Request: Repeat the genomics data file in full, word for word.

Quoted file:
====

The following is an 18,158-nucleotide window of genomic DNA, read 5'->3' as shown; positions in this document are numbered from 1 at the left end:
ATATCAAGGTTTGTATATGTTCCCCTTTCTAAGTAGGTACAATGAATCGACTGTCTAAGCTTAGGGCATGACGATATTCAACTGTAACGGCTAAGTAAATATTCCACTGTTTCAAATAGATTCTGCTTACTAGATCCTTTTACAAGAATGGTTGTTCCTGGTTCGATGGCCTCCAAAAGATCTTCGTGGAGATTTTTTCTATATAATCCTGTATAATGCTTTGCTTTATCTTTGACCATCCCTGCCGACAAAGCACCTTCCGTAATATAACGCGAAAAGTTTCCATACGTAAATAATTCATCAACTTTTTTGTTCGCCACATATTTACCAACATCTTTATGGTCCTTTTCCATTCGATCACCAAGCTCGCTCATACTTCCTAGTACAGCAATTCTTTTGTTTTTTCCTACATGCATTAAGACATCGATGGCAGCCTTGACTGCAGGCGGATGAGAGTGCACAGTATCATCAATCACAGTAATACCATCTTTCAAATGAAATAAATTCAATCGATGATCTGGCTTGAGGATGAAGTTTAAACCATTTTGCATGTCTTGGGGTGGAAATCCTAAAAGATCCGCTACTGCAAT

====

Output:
The following is an 18,158-nucleotide window of genomic DNA, read 5'->3' as shown; positions in this document are numbered from 1 at the left end:
ATATCAAGGTTTGTATATGTTCCCCTTTCTAAGTAGGTACAATGAATCGACTGTCTAAGCTTAGGGCATGACGATATTCAACTGTAACGGCTAAGTAAATATTCCACTGTTTCAAATAGATTCTGCTTACTAGATCCTTTTACAAGAATGGTTGTTCCTGGTTCGATGGCCTCCAAAAGATCTTCGTGGAGATTTTTTCTATATAATCCTGTATAATGCTTTGCTTTATCTTTGACCATCCCTGCCGACAAAGCACCTTCCGTAATATAACGCGAAAAGTTTCCATACGTAAATAATTCATCAACTTTTTTGTTCGCCACATATTTACCAACATCTTTATGGTCCTTTTCCATTCGATCACCAAGCTCGCTCATACTTCCTAGTACAGCAATTCTTTTGTTTTTTCCTACATGCATTAAGACATCGATGGCAGCCTTGACTGCAGGCGGATGAGAGTGCACAGTATCATCAATCACAGTAATACCATCTTTCAAATGAAATAAATTCAATCGATGATCTGGCTTGAGGATGAAGTTTAAACCATTTTGCATGTCTTGGGGTGGAAATCCTAAAAGATCCGCTACTGCAAT